on Shunning The Unlawful Rites Of The Ungodly Book Review-www.b aidu.com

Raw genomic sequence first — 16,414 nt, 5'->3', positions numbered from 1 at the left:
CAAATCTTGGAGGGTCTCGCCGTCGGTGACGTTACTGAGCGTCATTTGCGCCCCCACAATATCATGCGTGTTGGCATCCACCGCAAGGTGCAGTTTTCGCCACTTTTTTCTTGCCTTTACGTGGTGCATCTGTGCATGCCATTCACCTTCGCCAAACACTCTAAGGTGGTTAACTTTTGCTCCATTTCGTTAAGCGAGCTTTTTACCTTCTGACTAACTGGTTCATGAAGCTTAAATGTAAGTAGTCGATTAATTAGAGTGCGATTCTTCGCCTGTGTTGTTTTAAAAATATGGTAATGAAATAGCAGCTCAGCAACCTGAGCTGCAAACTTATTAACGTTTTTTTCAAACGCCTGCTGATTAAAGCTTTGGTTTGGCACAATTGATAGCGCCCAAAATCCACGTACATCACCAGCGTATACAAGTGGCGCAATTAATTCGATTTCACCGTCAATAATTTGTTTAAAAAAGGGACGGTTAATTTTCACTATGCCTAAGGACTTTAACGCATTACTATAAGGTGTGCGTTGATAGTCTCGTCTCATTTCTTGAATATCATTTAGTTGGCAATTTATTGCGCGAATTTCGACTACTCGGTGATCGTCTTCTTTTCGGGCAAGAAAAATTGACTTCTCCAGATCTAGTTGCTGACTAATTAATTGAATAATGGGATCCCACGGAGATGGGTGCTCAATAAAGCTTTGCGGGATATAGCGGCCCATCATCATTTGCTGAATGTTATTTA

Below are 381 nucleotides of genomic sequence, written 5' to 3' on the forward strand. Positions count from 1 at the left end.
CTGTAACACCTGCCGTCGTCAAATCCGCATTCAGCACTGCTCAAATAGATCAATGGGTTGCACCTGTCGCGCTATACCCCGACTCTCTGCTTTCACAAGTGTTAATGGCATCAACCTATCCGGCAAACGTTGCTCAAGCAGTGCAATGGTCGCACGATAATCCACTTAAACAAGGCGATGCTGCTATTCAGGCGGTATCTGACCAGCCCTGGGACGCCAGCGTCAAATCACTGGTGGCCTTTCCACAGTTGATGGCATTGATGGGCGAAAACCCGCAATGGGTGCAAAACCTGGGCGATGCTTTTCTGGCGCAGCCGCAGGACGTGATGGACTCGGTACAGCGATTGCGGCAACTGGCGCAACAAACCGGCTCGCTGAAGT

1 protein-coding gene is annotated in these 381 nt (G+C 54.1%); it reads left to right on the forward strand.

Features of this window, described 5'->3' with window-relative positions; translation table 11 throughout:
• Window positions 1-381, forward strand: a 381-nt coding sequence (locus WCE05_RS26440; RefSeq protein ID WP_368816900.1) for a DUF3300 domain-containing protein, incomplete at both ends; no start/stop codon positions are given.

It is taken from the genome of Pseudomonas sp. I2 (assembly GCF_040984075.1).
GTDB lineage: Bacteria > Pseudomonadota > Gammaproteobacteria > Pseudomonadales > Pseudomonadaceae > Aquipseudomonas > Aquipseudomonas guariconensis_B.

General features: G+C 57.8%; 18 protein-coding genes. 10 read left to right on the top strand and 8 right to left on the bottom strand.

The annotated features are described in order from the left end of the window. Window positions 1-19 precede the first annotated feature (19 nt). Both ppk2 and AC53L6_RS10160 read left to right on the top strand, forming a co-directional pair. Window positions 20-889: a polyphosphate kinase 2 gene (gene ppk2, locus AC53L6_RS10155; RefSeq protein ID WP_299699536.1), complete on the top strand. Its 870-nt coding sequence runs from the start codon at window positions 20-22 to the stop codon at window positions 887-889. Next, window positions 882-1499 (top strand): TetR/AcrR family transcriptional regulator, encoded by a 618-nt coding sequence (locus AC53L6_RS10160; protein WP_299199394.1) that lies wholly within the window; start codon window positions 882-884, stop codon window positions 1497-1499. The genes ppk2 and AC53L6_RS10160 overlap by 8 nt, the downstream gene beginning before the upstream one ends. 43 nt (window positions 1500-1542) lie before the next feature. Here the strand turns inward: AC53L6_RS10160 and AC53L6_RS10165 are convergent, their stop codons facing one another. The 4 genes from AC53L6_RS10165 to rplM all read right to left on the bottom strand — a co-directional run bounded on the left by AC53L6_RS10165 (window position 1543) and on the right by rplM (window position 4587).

Spirituality .www.puritandownloads.com/swrb/ "On Shunning the Unlawful Rites of the Ungodly," John Calvin, Dallas: Protestant Heritage Press, 1996. 64 pages. Softcover. Book Review by Wes Bredenhof Occasionally one hears comments among Reformed church members which lead us to question whether the Roman Catholic Church is really as bad as our confessions make it out to be, or at least, whether the Roman Catholic Church has changed for the better since the time of the Great Reformation. Some university students may take ethics courses from Romanist priests or nuns where their knowledge of the Roman Catholic Church from the confessions and church history is put into question. Others may come into contact with Roman Catholic Church members in their daily work or through involvement with pro-life organizations. Here too conversations may reveal that our knowledge and criticisms of Rome are not as strong as we once thought they were. We therefore become softer in our attitude towards the Papal Church. Besides all this, aren’t "Evangelicals and Catholics Together" overcoming their differences and working side-by-side now? I dare say that we have been gravely deceived if we think that the Roman Catholic Church as an institution has changed substantially since the 16th century. Recently I had the opportunity to observe a Roman Catholic mass on television and what I saw taking place there was the very same accursed idolatry spoken of in our Heidelberg Catechism. Moreover, as I read John Calvin’s little booklet, it was as if I was reading a commentary and description of what I had observed. The false Roman Church of Calvin’s day is the false Roman Church of our day. Though written so many hundreds of years ago, this small work by the powerful Geneva Reformer contains much of value for us. Calvin wrote it to persuade a friend to leave the Roman Catholic fold. His friend had written to him and asked whether it was possible to remain a member of the false church while inwardly being of Reformed convictions. At that time, there was a large group of people in Reformation Europe, referred to as Nicodemites (after the Pharisee Nicodemus of John 3), who were in prestigious positions, and for whom conversion to the Reformed faith would mean disaster in terms of social consequences. Such people could lose their family, their incomes, and even possibly their lives. It was one of these Nicodemites who had written to Calvin wondering what he should do. The question is phrased this way in the Translator’s Introduction: "Is it lawful for a person who has renounced Popery in his heart to conform outwardly to its rites, for the purpose of avoiding persecution, or for any other imaginable cause?" In the 64 pages of this minute tome, Calvin gives his reasons why his correspondent should remove himself immediately from fellowship with the Roman Church. Calvin’s arguments are completely founded on Scriptural grounds, as we would expect. He outlines why the Roman Catholic Church is a false church and why true Christians can have nothing to do with the blasphemies and idolatries found within. Even being in the presence of the mass can give the appearance to others of conformity to sin against the second commandment. Calvin describes Roman Catholic worship and the Mass and argues "that those only preserve the holy religion of God who profane it by no defilements of unhallowed superstitions, and that those violate, pollute, and lacerate it, who mix it up with impure and impious rites" (pp.17-18). Readers at this point may be wondering to themselves if such a book is valuable only as an historical artifact or of interest only to theologians. Certainly there is meat here for historians and theologians, but also others may benefit from this work. This book is immensely relevant for our modern times and two factors in particular impel my hearty recommendation. First, Calvin lays out quite clearly the Reformation principle of worship (cf. Heidelberg Catechism QA 96). In a time when so many do not understand worship and the Biblical principles which should guide it, Calvin is calling us back home. Second, the old Genevan applies the Reformation principle of worship to the Roman Catholic Church and shows us clearly why we can have no fellowship with a false church which has not repented of its blasphemy and idolatry in the last 500 years. Calvin is sometimes known as a fiery polemicist whose wrath often overtook his reason. However, this little booklet, like all of Calvin’s letters, reflects Calvin’s pastoral spirit. Certainly one can detect Calvin’s animosity towards the Godless foolishness of Romanism, but fondness for his correspondent shines through clearly. Modern-day readers will learn to appreciate the gentler, human side of John Calvin. Protestant Heritage Press deserves our commendation for their reprint of this booklet. It is printed attractively and has been edited for easier reading. Comparing with the edition found in Volume 3 of Calvin’s "Tracts and Treatises" (Grand Rapids: Eerdmans, 1958), this booklet has headings, subheadings, improved punctuation and grammar, and an informative Translator’s Introduction. An improvement has definitely been made which ensures that Calvin will not wither away under the pretext of unintelligibility. Even three years short of a new millennium, Calvin’s voice can be heard loud and clear. We can only be enriched if we strive to listen closer to the words of this saint. For information about the Puritans, including free and discounted Puritan books, Puritan MP3s, Puritan digital downloads, and Puritan videos, as well as the Puritan Hard Drive, please visit Still Waters Revival Books at ..puritandownloads../swrb/. About the Author: 相关的主题文章:

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